Economic Snapshot: GDP grows 5.0 percent, highest rate in 11 years

New home sales are unfortunately down from the previous year, but hopefully the strongest GDP growth in over a decade and some positive year-over-year gains in existing-home sales will keep everyone feeling cheerful for the holidays.


Third-quarter GDP was revised much higher than last month’s estimate, now reporting an increase of 5.0 percent for the strongest rate since 2003.

This large increase is primarily due to positive contributions from personal consumption expenditures, residential and nonresidential fixed investment, federal government spending, exports and state and local government spending. Imports decreased in the third quarter.

The price index rose 1.4 percent, unchanged from last month’s estimate. Real personal consumption expenditures climbed 3.2 percent, compared to 2.5 percent in the second quarter.

Interestingly, real federal government consumption expenditures and gross investment increased 9.9 percent in the third quarter, a huge jump compared to the 0.9 percent decrease in the previous quarter. National defense increased 16.0 percent.

Real final sales increased 5.0 percent in the third quarter, compared to 3.2 percent in the second quarter.

Existing-home sales

Existing-home sales dropped 6.1 percent to an annual rate of 4.93 million in November, falling to their lowest annual pace since May when sales were at 4.91 million. However, existing-home sales are now up 2.1 percent over November 2013, marking the second consecutive month of year-over-year gains of 2.1 percent.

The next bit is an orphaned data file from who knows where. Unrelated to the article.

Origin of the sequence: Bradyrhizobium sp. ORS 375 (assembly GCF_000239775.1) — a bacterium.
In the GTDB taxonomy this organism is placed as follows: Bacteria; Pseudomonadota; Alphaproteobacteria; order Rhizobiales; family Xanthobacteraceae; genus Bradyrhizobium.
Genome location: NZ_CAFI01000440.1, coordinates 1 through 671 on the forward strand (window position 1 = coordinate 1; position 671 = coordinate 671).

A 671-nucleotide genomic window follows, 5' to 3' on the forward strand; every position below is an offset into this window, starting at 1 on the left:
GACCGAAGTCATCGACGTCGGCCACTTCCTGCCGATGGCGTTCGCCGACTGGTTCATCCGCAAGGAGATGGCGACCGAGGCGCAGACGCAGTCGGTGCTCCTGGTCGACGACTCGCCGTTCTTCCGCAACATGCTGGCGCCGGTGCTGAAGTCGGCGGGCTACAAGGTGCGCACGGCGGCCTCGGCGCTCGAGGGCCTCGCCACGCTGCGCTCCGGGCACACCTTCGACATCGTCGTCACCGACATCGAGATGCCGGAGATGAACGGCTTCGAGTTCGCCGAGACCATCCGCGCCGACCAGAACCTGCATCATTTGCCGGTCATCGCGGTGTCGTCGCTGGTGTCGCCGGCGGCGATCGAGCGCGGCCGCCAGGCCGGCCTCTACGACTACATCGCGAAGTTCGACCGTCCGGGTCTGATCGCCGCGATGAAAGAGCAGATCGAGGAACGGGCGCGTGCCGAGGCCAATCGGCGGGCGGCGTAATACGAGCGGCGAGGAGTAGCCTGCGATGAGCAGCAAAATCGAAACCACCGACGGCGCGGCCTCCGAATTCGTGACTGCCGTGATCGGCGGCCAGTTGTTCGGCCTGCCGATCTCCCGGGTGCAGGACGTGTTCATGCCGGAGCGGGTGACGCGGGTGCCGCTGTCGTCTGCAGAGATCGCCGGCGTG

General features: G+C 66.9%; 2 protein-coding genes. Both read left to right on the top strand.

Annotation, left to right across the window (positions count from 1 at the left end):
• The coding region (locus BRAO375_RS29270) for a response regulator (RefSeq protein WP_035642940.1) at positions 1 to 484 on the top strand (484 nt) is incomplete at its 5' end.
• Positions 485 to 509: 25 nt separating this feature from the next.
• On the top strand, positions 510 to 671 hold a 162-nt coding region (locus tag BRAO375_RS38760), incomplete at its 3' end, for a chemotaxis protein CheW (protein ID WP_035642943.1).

Total housing inventory fell 6.7 percent to 2.09 million existing homes for sales. This represents a 5.1-month supply at the current sales pace, which is unchanged from the previous month. Unsold inventory remains 2.0 percent higher than the previous year, when there were 2.05 million existing homes available.

The median existing-home price for all housing types in November was $205,300. This is 5.0 percent higher than November 2013 and marks the 33rd consecutive month of YOY price gains.

The percentage of first-time buyers climbed to 31.0 percent, up from 29.0 percent in October and is the highest percentage in two years.

Distressed sales – foreclosures and short sales – were unchanged in November at 9.0 percent and are down from 14 percent last year. This is the fourth consecutive month of single-digit percentages of distressed sales.

New home sales

New home sales were at a seasonally adjusted annual rate of 438,000 in November, 1.6 percent below October and 1.6 percent below November 2013.

New home sales in almost every region declined this month. Sales in the Northeast dropped 12.0 percent and are down 33.3 percent from November 2013. In the South, new home sales decreased 6.4 percent and are 4.1 percent lower than the previous year.

New home sales in the Midwest dropped 6.3 percent this month but are still up 3.5 percent YOY. The West is seeing the strongest new home sales growth, up 14.8 percent this month and 10.7 percent higher than November 2013.

The median price of new homes was $280,900 and the average sales price was $321,800. This represents a 5.8-month supply of new homes at the current sales rate. It should be noted that a normal sales rate is 6.0-month or less supply and the all-time record is 12.1 months of supply, in January 2009.

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